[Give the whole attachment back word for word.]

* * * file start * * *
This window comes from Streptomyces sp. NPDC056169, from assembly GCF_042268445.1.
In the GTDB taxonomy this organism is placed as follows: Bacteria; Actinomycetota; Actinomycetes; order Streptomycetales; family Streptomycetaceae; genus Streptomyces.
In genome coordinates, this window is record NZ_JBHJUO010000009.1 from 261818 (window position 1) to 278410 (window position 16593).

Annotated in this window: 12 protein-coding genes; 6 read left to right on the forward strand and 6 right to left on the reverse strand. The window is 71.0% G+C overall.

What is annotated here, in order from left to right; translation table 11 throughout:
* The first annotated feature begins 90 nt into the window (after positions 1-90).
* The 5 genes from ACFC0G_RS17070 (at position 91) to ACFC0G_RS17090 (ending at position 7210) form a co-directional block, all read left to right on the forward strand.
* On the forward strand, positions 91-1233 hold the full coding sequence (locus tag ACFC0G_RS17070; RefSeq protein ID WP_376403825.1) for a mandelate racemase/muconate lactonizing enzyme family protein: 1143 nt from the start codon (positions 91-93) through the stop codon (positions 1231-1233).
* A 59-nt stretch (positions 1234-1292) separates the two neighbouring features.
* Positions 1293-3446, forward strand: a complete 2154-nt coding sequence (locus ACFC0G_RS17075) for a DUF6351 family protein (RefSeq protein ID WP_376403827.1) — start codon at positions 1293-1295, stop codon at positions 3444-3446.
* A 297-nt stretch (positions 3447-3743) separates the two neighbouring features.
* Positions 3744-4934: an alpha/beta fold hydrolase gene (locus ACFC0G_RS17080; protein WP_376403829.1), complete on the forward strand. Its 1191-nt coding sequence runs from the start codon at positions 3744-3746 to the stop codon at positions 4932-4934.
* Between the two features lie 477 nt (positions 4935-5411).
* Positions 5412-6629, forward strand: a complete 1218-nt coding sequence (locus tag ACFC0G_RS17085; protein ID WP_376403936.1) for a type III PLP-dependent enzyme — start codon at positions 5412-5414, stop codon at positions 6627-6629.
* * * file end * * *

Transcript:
This window comes from Streptomyces sp. NPDC056169, from assembly GCF_042268445.1.
In the GTDB taxonomy this organism is placed as follows: Bacteria; Actinomycetota; Actinomycetes; order Streptomycetales; family Streptomycetaceae; genus Streptomyces.
In genome coordinates, this window is record NZ_JBHJUO010000009.1 from 261818 (window position 1) to 278410 (window position 16593).

Annotated in this window: 12 protein-coding genes; 6 read left to right on the forward strand and 6 right to left on the reverse strand. The window is 71.0% G+C overall.

What is annotated here, in order from left to right; translation table 11 throughout:
* The first annotated feature begins 90 nt into the window (after positions 1-90).
* The 5 genes from ACFC0G_RS17070 (at position 91) to ACFC0G_RS17090 (ending at position 7210) form a co-directional block, all read left to right on the forward strand.
* On the forward strand, positions 91-1233 hold the full coding sequence (locus tag ACFC0G_RS17070; RefSeq protein ID WP_376403825.1) for a mandelate racemase/muconate lactonizing enzyme family protein: 1143 nt from the start codon (positions 91-93) through the stop codon (positions 1231-1233).
* A 59-nt stretch (positions 1234-1292) separates the two neighbouring features.
* Positions 1293-3446, forward strand: a complete 2154-nt coding sequence (locus ACFC0G_RS17075) for a DUF6351 family protein (RefSeq protein ID WP_376403827.1) — start codon at positions 1293-1295, stop codon at positions 3444-3446.
* A 297-nt stretch (positions 3447-3743) separates the two neighbouring features.
* Positions 3744-4934: an alpha/beta fold hydrolase gene (locus ACFC0G_RS17080; protein WP_376403829.1), complete on the forward strand. Its 1191-nt coding sequence runs from the start codon at positions 3744-3746 to the stop codon at positions 4932-4934.
* Between the two features lie 477 nt (positions 4935-5411).
* Positions 5412-6629, forward strand: a complete 1218-nt coding sequence (locus tag ACFC0G_RS17085; protein ID WP_376403936.1) for a type III PLP-dependent enzyme — start codon at positions 5412-5414, stop codon at positions 6627-6629.